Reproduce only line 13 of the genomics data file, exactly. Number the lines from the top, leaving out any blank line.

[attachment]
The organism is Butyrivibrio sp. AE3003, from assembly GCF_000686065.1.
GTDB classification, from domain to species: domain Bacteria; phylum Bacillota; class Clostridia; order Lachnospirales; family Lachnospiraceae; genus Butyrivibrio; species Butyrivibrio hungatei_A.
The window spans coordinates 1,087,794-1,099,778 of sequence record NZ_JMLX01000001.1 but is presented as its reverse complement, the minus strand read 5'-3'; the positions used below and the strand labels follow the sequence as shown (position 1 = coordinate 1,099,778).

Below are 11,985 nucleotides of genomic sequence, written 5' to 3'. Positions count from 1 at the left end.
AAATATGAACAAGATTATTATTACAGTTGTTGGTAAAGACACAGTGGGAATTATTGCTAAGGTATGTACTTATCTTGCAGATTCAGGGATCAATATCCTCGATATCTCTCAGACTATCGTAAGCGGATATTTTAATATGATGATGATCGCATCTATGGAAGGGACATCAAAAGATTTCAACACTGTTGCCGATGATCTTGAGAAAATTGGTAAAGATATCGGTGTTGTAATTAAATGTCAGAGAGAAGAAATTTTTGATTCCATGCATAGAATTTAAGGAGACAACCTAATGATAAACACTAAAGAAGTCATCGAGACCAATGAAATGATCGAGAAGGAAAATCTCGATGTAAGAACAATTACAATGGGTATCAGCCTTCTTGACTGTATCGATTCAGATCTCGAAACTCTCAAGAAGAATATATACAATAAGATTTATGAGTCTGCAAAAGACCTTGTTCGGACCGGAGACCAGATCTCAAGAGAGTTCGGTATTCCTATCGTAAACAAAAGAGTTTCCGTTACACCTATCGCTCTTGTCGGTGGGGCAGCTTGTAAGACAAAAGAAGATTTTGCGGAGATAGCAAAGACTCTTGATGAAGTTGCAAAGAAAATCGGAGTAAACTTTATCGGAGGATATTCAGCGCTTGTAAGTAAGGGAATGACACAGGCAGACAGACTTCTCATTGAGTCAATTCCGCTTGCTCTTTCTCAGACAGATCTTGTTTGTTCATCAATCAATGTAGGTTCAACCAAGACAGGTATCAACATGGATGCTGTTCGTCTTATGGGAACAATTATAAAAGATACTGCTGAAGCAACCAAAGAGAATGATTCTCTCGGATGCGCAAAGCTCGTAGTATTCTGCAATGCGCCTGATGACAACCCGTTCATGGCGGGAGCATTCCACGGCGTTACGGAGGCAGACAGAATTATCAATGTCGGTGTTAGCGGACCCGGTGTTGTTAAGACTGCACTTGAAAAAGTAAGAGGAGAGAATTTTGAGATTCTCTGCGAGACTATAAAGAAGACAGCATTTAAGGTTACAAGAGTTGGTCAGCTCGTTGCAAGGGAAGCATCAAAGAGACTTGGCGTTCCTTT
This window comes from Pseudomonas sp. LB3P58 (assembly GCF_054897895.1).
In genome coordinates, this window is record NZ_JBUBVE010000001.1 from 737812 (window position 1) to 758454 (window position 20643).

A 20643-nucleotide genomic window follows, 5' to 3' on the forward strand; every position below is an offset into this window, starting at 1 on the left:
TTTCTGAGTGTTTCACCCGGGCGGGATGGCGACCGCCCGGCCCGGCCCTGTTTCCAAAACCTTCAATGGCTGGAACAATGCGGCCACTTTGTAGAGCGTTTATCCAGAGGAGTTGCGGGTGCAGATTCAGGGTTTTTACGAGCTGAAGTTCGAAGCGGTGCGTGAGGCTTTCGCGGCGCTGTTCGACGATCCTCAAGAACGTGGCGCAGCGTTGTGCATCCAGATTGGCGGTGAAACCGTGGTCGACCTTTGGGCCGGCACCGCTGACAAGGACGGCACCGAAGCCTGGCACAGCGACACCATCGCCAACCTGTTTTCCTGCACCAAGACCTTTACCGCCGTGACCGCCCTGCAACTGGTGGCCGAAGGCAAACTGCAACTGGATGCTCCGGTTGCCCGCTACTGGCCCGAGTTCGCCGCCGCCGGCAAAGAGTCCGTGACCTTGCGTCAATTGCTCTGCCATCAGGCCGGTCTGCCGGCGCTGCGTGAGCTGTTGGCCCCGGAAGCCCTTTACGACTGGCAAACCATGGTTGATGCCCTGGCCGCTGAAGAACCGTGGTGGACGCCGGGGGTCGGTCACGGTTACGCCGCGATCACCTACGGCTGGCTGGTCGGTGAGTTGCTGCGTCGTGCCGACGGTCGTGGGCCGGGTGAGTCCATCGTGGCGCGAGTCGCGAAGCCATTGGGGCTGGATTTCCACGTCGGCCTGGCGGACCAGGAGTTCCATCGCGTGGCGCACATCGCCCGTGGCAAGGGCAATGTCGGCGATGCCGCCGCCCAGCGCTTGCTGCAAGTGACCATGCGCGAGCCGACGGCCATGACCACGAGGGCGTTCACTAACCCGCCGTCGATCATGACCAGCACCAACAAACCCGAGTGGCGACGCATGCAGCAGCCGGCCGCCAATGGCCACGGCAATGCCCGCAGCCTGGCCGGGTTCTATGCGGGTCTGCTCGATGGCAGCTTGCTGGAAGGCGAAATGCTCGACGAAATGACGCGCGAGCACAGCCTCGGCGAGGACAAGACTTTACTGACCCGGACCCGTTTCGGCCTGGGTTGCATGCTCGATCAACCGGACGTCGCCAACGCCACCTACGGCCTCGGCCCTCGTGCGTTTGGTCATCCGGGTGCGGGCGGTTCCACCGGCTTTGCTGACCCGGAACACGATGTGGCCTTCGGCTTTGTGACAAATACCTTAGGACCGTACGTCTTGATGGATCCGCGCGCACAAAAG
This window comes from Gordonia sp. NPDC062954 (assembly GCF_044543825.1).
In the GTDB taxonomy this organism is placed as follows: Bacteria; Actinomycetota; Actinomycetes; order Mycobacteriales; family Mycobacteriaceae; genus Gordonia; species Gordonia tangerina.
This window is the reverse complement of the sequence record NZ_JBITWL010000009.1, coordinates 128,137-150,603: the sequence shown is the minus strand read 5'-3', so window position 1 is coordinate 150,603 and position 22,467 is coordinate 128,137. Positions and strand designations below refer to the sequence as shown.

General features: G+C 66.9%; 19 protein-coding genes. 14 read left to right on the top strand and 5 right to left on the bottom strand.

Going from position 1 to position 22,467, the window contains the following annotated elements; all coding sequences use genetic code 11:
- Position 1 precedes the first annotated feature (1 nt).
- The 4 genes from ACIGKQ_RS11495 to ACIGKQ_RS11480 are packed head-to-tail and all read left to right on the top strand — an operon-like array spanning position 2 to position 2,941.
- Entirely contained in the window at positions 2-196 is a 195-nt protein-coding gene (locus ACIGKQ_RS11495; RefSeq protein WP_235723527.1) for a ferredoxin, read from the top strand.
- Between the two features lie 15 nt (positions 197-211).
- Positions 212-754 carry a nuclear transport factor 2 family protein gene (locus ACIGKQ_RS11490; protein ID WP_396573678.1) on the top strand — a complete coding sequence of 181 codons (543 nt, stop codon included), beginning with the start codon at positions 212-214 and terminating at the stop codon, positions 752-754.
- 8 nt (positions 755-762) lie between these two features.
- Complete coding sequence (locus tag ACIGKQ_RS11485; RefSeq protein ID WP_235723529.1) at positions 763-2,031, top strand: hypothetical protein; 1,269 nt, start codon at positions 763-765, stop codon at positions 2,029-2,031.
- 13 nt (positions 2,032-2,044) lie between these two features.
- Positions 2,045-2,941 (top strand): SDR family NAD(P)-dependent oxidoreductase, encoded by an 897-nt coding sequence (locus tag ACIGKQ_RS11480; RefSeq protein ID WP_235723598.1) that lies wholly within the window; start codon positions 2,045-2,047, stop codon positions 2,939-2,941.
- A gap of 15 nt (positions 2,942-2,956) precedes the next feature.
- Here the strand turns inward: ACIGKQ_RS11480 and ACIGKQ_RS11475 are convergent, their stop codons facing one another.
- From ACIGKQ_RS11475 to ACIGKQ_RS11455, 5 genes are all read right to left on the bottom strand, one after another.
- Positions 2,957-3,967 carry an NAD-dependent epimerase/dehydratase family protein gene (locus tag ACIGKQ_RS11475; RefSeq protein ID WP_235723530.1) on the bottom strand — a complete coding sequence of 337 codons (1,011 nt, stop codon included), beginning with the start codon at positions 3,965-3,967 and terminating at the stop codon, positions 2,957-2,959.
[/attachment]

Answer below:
General features: G+C 66.9%; 19 protein-coding genes. 14 read left to right on the top strand and 5 right to left on the bottom strand.